Acute Exposure to Environmental Tobacco Smoke: A Controlled Study in Adults with Asthma

Respiration. 2020 Dec 9:1-8. doi: 10.1159/000508397. Online ahead of print.


Background: Short-term, indoor exposure to environmental tobacco smoke (ETS) is still highly prevalent; however, little is known about the acute lung response in adult asthma.

Objectives: We investigated whether acute, experimental ETS exposure influences symptoms, lung function, and inflammatory parameters.

Methods: Human subjects with asthma (n = 23) were exposed for 180 min to either room air or ETS at 250, 450, or 850 µg/m3. Respiratory symptoms, lung function, and exhaled nitric oxide (FeNO) were measured. Additionally, blood samples were analyzed for pro- and anti-inflammatory cytokines.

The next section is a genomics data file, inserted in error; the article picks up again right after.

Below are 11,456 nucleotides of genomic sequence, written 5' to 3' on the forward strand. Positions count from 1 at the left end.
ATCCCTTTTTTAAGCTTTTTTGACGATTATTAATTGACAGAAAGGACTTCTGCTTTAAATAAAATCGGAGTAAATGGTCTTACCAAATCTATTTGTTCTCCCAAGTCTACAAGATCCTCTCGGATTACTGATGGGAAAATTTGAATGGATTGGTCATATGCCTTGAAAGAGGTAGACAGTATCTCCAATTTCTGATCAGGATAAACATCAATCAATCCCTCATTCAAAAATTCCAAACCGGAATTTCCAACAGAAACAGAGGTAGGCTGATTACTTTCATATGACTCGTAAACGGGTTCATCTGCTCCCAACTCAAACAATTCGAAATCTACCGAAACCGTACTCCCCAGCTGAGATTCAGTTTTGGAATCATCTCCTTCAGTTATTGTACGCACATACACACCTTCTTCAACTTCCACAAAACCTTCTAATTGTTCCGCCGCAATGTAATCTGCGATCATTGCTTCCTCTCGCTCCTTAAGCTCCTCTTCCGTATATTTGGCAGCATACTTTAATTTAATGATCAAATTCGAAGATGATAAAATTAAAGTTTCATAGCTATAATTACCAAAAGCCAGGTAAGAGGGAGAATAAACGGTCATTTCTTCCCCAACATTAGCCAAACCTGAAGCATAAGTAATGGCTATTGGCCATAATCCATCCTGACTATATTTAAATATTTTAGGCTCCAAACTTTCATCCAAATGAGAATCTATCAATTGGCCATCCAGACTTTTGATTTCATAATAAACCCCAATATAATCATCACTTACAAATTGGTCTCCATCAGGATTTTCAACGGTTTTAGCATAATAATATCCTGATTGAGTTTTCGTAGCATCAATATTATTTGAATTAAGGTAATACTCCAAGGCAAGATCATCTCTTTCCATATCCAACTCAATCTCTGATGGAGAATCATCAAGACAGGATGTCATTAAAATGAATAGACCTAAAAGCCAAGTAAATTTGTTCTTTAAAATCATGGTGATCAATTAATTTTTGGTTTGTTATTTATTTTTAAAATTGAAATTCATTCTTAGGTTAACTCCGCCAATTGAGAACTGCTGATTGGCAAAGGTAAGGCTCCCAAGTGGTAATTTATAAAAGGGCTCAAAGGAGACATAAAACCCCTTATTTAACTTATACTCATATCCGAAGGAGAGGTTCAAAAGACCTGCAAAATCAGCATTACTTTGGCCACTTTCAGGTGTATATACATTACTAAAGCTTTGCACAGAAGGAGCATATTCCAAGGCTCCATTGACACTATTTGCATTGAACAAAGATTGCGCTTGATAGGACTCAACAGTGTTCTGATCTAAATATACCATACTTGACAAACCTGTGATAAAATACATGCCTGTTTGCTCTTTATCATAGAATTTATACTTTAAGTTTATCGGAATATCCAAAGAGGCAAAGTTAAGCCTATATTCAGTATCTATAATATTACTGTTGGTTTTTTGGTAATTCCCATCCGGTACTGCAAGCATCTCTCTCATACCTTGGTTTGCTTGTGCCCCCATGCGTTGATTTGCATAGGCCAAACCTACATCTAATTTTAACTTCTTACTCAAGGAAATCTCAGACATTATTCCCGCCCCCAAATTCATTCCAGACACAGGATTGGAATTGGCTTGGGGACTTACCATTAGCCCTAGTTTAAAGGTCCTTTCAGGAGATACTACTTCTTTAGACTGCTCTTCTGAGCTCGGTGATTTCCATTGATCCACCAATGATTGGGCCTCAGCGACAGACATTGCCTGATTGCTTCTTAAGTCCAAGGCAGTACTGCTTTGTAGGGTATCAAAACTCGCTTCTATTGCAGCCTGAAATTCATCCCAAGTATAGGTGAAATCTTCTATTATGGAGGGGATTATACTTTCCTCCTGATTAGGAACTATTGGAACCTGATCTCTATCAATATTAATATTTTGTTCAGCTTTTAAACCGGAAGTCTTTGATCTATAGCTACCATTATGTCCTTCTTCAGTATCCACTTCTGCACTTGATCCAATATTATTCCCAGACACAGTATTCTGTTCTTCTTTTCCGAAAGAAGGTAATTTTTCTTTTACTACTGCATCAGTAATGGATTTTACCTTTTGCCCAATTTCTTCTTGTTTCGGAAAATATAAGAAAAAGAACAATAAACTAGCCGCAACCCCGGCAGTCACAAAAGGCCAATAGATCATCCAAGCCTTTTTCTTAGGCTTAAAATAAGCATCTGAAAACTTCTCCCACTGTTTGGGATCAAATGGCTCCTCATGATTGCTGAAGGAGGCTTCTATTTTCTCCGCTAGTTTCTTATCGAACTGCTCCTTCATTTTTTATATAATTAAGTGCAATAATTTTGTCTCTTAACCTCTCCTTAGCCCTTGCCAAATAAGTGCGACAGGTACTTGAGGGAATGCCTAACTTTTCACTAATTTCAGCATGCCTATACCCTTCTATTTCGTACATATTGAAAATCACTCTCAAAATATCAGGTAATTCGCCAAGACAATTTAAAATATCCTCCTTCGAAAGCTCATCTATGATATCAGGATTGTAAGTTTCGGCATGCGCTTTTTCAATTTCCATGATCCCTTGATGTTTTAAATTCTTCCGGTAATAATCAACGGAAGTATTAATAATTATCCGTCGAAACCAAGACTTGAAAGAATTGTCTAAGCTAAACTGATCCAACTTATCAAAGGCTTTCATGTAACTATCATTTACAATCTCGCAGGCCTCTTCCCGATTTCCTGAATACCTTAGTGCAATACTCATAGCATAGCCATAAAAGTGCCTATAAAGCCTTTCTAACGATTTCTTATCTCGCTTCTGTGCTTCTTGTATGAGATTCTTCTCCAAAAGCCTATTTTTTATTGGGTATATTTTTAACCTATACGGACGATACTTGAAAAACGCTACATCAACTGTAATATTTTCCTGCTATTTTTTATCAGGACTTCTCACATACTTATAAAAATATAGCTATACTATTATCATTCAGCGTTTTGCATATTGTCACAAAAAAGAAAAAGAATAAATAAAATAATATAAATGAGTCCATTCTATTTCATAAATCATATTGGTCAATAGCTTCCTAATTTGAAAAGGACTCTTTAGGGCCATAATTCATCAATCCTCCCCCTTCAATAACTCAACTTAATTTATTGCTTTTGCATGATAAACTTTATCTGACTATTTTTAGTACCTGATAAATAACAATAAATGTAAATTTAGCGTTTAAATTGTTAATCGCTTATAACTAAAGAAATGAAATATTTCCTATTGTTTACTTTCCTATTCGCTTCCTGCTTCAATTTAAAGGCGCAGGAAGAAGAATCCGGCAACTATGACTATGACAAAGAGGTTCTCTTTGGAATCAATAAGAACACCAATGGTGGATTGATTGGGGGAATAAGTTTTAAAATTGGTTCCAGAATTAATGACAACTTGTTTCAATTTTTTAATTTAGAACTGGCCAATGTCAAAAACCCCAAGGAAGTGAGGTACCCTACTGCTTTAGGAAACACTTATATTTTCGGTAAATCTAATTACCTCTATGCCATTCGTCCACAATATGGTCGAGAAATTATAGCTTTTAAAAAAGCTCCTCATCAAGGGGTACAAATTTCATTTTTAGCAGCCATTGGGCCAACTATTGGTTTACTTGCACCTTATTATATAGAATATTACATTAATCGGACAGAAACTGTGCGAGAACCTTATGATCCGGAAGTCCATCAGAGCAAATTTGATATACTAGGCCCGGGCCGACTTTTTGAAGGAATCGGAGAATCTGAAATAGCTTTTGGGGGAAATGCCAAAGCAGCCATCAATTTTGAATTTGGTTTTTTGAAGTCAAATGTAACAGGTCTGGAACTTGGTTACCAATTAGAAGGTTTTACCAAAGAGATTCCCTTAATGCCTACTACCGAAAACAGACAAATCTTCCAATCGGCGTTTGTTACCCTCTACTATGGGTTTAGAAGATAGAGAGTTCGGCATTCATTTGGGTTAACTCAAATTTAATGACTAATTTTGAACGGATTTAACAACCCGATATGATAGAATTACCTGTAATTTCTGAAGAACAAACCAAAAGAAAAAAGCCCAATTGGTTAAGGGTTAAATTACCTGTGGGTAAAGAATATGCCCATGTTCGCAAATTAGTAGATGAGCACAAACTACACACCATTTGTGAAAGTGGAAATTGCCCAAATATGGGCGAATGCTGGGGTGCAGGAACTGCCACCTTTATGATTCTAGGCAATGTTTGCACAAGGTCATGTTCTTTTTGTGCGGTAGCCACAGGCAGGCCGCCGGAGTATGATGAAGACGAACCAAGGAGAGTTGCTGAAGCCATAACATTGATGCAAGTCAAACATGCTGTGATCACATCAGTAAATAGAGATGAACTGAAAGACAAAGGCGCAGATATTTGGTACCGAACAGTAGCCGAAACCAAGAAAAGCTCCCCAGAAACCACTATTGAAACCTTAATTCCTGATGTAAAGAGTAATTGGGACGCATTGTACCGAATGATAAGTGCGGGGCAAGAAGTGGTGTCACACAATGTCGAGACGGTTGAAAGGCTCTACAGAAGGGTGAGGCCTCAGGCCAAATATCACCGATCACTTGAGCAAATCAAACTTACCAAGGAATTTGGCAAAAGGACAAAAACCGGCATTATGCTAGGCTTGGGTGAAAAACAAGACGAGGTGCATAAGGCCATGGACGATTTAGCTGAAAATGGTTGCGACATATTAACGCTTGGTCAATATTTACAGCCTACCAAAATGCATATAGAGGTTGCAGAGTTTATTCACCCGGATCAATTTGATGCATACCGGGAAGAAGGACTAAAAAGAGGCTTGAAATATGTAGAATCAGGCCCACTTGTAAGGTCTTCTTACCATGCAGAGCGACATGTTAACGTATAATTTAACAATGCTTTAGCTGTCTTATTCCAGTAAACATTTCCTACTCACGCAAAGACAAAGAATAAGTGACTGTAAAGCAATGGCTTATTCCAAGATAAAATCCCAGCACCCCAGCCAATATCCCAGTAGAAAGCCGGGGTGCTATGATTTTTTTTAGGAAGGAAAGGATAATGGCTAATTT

Results: Humans with asthma demonstrate an increase in respiratory symptoms at all levels of ETS exposure, while the forced expiratory volume in 1 s (FEV1) and FeNO decrease with increasing ETS. The anti-inflammatory cytokine interleukin (IL)-10 increases at intermediate ETS concentrations, whereas tumor necrosis factor (TNF)-α and IL-8 increase only at the highest ETS concentration.

Conclusion: Following 180 min of acute, experimental ETS exposure, we observed a significant increase in respiratory symptoms, a decrease in lung function, and an increase in inflammatory cytokines, indicating an acute lung response in asthma.

Keywords: Allergic asthma; Environmental tobacco smoke; Inflammation; Lung function; Respiratory symptoms.